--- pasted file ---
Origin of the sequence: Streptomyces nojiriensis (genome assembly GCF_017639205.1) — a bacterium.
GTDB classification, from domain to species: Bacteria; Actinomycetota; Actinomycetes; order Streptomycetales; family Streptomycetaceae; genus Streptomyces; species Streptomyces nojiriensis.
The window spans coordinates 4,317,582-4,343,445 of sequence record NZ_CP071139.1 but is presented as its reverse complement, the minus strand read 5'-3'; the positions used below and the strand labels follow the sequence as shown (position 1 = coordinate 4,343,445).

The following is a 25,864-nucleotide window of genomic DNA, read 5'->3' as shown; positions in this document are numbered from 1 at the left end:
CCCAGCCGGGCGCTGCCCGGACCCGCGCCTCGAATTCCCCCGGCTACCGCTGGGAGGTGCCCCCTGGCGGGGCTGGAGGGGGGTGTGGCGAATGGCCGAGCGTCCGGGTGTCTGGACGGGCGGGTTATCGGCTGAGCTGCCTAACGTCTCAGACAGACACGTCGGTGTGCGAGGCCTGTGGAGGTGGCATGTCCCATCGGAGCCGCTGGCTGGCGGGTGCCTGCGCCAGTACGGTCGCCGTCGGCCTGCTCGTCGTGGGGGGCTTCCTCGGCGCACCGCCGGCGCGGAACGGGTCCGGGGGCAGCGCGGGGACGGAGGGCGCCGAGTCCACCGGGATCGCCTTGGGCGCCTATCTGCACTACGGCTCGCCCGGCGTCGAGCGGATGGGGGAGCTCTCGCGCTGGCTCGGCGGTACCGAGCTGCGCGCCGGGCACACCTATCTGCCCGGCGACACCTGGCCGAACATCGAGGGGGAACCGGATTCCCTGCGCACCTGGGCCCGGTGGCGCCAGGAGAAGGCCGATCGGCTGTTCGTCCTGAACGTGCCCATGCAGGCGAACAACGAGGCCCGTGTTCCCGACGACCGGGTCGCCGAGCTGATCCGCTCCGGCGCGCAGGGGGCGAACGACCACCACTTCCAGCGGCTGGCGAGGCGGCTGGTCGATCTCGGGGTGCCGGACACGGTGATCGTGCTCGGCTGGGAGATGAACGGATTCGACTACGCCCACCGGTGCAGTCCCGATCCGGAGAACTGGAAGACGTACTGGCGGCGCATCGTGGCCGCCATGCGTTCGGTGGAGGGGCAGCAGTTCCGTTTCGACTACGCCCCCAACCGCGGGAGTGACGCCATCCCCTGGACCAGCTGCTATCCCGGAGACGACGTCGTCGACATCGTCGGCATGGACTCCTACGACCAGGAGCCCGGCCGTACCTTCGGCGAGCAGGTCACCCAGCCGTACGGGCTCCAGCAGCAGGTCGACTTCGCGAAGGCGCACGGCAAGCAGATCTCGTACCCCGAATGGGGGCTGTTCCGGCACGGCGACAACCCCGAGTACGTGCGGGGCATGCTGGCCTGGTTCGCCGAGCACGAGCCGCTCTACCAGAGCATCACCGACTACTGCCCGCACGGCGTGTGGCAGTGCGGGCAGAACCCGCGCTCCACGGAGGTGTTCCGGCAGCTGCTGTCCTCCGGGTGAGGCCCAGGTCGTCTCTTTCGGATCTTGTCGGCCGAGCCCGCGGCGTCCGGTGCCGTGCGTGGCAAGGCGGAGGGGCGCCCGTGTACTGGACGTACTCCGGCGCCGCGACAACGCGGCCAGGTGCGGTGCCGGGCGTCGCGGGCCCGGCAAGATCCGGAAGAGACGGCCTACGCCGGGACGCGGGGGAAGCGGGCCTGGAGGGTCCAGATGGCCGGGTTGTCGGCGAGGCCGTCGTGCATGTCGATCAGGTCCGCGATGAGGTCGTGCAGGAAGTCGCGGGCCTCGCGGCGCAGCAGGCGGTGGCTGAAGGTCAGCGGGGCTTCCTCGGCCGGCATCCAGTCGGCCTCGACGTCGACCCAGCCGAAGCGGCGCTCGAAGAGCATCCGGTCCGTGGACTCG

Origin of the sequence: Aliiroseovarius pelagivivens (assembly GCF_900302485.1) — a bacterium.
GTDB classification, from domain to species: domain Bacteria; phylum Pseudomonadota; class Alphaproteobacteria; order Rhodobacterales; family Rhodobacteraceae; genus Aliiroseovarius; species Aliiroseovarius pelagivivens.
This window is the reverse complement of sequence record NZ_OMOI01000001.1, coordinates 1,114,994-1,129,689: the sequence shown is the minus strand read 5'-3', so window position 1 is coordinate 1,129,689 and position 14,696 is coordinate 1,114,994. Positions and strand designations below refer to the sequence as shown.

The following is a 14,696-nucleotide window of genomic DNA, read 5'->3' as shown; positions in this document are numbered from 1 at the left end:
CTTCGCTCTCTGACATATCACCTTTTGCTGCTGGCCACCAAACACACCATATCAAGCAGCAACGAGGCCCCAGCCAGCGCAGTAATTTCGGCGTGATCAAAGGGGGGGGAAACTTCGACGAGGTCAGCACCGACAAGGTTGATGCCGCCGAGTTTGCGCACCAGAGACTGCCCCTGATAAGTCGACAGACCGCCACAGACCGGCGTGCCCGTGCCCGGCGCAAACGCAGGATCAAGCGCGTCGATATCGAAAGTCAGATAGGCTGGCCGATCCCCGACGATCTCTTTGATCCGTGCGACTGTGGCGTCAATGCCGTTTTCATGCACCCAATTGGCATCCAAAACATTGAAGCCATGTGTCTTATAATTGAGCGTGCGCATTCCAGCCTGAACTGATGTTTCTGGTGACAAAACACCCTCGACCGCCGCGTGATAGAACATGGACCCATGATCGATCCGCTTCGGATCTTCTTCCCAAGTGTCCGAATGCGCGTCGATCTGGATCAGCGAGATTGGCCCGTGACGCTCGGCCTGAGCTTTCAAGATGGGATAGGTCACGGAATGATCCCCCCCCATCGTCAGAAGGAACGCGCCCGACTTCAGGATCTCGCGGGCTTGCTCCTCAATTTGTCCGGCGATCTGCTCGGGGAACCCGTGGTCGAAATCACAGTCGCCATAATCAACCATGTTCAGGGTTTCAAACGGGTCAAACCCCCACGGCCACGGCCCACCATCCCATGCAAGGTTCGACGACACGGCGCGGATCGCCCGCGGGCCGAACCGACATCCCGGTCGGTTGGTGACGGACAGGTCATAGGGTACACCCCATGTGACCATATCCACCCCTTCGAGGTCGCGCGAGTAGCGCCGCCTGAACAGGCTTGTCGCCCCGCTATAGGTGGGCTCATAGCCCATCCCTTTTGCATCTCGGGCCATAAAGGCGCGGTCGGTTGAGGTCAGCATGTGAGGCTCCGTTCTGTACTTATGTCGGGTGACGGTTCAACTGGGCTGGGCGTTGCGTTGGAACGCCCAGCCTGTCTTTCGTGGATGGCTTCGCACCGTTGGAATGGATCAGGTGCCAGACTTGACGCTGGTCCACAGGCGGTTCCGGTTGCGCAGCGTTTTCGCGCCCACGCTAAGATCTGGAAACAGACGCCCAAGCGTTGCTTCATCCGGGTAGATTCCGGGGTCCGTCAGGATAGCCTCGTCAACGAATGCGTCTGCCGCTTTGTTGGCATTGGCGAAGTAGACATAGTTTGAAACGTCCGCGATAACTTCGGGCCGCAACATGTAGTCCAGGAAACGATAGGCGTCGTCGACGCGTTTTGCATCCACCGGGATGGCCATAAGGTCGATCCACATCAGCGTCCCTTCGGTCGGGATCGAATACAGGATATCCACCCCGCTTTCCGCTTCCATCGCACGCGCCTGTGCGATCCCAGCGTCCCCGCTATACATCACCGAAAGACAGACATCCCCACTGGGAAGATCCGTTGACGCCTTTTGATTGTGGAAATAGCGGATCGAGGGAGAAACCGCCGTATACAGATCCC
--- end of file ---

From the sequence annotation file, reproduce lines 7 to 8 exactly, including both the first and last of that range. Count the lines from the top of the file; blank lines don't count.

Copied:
GTDB classification, from domain to species: domain Bacteria; phylum Pseudomonadota; class Alphaproteobacteria; order Rhodobacterales; family Rhodobacteraceae; genus Aliiroseovarius; species Aliiroseovarius pelagivivens.
This window is the reverse complement of sequence record NZ_OMOI01000001.1, coordinates 1,114,994-1,129,689: the sequence shown is the minus strand read 5'-3', so window position 1 is coordinate 1,129,689 and position 14,696 is coordinate 1,114,994. Positions and strand designations below refer to the sequence as shown.